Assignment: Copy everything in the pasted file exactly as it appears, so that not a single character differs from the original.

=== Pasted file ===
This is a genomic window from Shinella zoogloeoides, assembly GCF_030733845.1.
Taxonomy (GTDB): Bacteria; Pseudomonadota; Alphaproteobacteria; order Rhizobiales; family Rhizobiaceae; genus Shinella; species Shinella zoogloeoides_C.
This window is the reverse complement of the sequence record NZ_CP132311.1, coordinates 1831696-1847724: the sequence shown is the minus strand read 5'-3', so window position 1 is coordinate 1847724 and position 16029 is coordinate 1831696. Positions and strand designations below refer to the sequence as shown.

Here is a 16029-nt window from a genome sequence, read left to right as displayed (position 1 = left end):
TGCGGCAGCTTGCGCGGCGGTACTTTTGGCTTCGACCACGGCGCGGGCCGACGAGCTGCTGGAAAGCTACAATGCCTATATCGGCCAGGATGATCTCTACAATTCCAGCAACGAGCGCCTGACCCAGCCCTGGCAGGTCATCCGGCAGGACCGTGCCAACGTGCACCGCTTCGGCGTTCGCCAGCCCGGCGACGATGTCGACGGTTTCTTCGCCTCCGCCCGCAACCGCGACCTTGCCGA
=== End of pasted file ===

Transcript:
This is a genomic window from Shinella zoogloeoides, assembly GCF_030733845.1.
Taxonomy (GTDB): Bacteria; Pseudomonadota; Alphaproteobacteria; order Rhizobiales; family Rhizobiaceae; genus Shinella; species Shinella zoogloeoides_C.
This window is the reverse complement of the sequence record NZ_CP132311.1, coordinates 1831696-1847724: the sequence shown is the minus strand read 5'-3', so window position 1 is coordinate 1847724 and position 16029 is coordinate 1831696. Positions and strand designations below refer to the sequence as shown.

Here is a 16029-nt window from a genome sequence, read left to right as displayed (position 1 = left end):
TGCGGCAGCTTGCGCGGCGGTACTTTTGGCTTCGACCACGGCGCGGGCCGACGAGCTGCTGGAAAGCTACAATGCCTATATCGGCCAGGATGATCTCTACAATTCCAGCAACGAGCGCCTGACCCAGCCCTGGCAGGTCATCCGGCAGGACCGTGCCAACGTGCACCGCTTCGGCGTTCGCCAGCCCGGCGACGATGTCGACGGTTTCTTCGCCTCCGCCCGCAACCGCGACCTTGCCGA